Daddy and his helpers make a great team


“I can think of one thing that a good farmer will always do right, and that is to build and maintain proper fence to keep his animals at home. It is not a fun job on a farm, but an enormously important one. If it is done right and checked often, and the lush pasture maintained, it will pay dividends many times over.”

– Louis Bromfield, 1956

Finishing up breakfast in the late spring or early summer, it wasn’t unusual to find out what was in store for us that day as our dad carried his plate to the kitchen sink.

He had spent the early morning hours scouting out the fields and pastures as he always did, rain or shine, and he’d enjoyed his bacon and eggs, toast with lots of real butter, quietly.

Here’s the plan. He was thinking of the game plan for the day ahead. When the dishes clinked into the sink, it was our cue to listen up. The coach was about to go over the game plan.

Several times a year, that game plan included this opening statement, “Girls, we are going to have a fence fixin’ party! Get your boots on and follow me!”

We knew better than to grumble or growl. It didn’t do one bit of good. People who visited our place always commented on what willing workers we all were. It was a matter of simply knowing that there was lots of work to be done, and we never argued about it.

The fence fixing party usually was prompted by a leaning fence post that our observant dad had spotted. We headed for the errant post first, likely knocked out of its straight alignment by a rambunctious heifer.

Helpers. Each of us carried the supplies that Dad had assigned to us – a sledgehammer, wire, wire cutters, a sickle or a scythe or a new post. After we’d watched and helped with the repair project, Dad would let us in on the rest of the plan.

It was time to walk the whole pasture, checking for any possible problems in the making – leaning posts, weeds that had grown too close to the electric fence, wire that was either too taut or too loose.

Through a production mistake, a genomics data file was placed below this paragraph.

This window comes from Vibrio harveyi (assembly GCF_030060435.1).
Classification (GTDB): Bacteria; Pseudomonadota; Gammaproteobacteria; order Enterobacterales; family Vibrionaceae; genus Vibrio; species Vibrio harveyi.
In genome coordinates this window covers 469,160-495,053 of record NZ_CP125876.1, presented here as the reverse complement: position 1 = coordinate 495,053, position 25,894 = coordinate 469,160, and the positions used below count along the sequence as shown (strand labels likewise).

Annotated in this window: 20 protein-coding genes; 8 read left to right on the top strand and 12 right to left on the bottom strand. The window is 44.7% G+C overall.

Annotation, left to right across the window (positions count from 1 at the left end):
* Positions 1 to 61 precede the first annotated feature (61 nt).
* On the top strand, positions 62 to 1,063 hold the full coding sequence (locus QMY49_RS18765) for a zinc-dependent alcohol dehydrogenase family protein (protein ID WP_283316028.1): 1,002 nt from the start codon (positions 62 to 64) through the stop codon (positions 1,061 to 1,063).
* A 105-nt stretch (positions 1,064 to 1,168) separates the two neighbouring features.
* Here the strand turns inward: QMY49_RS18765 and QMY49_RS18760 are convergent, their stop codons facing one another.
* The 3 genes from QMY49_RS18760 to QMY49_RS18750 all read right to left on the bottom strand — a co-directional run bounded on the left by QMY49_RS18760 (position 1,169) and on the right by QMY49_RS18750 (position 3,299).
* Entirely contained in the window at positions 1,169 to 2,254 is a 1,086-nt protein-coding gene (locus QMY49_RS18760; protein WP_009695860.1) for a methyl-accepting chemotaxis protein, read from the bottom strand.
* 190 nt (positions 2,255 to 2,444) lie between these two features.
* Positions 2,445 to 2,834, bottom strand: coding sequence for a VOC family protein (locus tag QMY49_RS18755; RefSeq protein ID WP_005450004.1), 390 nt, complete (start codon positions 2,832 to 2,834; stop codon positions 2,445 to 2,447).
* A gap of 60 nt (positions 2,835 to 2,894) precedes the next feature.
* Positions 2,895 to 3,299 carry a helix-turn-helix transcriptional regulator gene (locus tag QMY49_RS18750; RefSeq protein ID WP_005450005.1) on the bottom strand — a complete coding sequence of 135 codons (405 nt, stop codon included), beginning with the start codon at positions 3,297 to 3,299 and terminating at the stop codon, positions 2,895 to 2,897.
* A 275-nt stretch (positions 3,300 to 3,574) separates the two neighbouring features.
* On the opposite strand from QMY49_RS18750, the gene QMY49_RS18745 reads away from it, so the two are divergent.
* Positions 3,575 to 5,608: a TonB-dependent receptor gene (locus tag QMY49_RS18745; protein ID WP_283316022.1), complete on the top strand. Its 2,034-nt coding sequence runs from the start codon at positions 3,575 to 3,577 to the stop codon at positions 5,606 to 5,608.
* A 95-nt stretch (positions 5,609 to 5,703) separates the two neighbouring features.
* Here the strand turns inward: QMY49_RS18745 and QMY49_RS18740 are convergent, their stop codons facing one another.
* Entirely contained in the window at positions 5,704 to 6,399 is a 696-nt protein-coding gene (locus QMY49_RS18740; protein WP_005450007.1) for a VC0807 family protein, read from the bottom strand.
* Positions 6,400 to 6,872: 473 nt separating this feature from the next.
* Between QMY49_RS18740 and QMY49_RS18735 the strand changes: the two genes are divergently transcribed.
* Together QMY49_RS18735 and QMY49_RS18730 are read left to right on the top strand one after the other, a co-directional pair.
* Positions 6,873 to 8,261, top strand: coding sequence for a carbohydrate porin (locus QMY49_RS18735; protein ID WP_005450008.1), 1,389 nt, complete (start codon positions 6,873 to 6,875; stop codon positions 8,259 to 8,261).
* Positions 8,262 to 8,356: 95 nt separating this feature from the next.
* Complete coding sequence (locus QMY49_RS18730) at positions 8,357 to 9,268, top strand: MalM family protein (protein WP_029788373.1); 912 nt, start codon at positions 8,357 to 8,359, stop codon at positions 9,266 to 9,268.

He was usually on his way to check the hay fields or the wheat fields so that he could get our afternoon “party” planned.

We would set off across that seemingly endless pasture, two girls heading one direction, two girls heading another, our supplies in tow. If we came to something we couldn’t straighten or fix ourselves, we were to be responsible for remembering where that was so we could direct Dad to it later when he checked back with us.

Bug bites. We didn’t have bug spray or sunblock, and the buzzing, biting bugs and the beating sun could be relentless. We just worked through it, knowing what we were doing was important.

Our cattle rarely got out, and this was why. Our dad took great care and great pride in his sturdy electric fence. The fence-fixing supplies got heavier as our walk around that big pasture grew long and tedious. When the four of us met up at the end, we would compare notes on who had the hardest repair job.

Dad’s pick-up truck would wheel into the barn bank and he would quite often have some great news for his pink-cheeked crew.

“Let’s go eat some lunch, and by the time we’re done eating, the hay is going to be dry enough to bale!”

More to do. One thing we learned beyond a doubt: On a dairy farm, the fun just keeps on coming!


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Judith Sutherland, born and raised on an Ohio family dairy farm, now lives on a 70-acre farm not far from the area where her father’s family settled in the 1850s. Appreciating the tranquility of rural life, Sutherland enjoys sharing a view of her world through writing. Other interests include teaching, reading, training dogs and raising puppies. She and her husband have two children, a son and a daughter, and three grandchildren.